Another common way they are configured is as follows:

attachment styles
Source: Infographics created by Hunter for Guess Who’s Coming

Codependency stems from an interplay of insecure attachment styles.

For example, a codependent person may have an ambivalent attachment style, which is a negative view of self and a positive view of others.

Quite naturally, they end up in relationships with individuals who have an avoidant attachment style.

Recall avoidant has a positive self and negative view of others.

Positive and negative solely in terms of being able to meet specific emotional needs

As can be imagined, the ambivalent clings to the avoidant to help them and in turn maintain their love and attention. Consequently, the avoidant dismisses them and attempts to meet their own needs in isolation, only perpetuating the issue.

Therefore, codependency is circular.

It’s the ambivalent chasing the avoidant (or disorganized) and the avoidant running away.

Or, to put it another way, it’s the ambivalent solving the never-ending stream of issues created by the avoidant.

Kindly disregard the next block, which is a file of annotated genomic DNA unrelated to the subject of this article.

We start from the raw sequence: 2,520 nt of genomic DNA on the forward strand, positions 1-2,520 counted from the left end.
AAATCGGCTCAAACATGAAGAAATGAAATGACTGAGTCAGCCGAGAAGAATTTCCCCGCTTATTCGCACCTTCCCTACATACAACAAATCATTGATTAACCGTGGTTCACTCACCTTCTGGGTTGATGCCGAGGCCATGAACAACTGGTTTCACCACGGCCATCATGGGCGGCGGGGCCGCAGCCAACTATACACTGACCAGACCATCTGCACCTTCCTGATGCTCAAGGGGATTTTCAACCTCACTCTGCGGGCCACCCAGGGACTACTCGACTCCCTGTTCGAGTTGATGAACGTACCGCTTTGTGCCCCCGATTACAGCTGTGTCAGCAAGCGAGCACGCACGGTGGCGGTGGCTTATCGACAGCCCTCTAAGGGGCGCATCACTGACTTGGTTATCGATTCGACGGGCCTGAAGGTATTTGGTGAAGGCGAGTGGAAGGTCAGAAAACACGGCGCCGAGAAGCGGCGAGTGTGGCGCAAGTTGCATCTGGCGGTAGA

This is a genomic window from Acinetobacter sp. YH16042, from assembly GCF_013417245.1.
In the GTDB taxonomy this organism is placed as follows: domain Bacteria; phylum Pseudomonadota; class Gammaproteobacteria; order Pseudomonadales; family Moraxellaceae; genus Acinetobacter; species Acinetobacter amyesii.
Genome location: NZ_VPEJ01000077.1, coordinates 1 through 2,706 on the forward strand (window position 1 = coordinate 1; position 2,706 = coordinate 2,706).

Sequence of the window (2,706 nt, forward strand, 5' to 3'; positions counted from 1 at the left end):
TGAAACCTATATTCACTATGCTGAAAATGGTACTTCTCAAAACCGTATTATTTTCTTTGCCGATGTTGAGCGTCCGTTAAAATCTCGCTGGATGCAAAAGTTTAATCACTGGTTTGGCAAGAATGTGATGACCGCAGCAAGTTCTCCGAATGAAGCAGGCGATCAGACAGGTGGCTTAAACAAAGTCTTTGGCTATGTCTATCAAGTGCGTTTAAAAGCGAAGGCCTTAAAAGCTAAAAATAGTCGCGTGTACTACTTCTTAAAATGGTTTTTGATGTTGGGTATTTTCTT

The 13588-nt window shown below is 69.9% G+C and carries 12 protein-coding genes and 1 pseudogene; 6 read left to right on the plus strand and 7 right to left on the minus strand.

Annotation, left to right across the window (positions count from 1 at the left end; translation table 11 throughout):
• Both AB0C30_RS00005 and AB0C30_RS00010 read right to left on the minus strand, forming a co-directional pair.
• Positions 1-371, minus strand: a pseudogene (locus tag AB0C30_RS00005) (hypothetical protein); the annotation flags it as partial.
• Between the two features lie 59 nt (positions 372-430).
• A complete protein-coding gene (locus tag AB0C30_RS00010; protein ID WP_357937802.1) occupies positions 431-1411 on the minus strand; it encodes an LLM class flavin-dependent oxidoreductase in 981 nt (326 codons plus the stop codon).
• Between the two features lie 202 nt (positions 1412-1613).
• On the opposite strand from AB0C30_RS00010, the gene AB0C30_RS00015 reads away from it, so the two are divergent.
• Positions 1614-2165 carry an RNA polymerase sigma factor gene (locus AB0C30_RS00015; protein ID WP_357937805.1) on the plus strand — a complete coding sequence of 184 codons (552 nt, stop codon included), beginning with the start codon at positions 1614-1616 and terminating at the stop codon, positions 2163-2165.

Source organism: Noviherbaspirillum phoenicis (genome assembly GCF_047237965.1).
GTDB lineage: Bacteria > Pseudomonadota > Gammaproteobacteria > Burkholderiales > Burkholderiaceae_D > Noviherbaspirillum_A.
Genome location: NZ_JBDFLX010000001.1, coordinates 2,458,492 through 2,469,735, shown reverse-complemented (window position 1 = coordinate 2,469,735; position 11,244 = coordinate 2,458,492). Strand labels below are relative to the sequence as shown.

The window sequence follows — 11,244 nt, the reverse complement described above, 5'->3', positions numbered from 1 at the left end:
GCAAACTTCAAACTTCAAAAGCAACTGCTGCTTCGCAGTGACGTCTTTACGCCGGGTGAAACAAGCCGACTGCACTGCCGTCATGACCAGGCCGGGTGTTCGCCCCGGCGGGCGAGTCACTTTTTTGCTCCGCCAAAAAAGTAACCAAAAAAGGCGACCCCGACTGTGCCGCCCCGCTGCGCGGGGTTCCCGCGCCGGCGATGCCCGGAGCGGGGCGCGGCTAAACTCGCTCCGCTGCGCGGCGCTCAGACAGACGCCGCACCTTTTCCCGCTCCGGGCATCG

Either way, a healthy relationship consists of two individuals with secure attachment styles.

That is they have a generally positive view of themselves and others to meet their needs.

This can also be referred to as interdependence.

Interdependence doesn’t require you to abandon your family or bail on every friend you have.

Rather, it suggests that “all boats rise with the tide.”

As you change people respond differently to you because truthfully you teach people how to treat you.

Your behavior rightly dictates theirs – it’s inevitable.

Living for yourself doesn’t mean you’ll never sacrifice plans or help someone. It’s not like all altruism is thrown from the ship.

Instead, it means you are empowered with the choice to act differently.

Write this down on a flashcard and stick it in your pocket to remind yourself as many times as you need to throughout the day: You can love without sacrificing your agency and identity.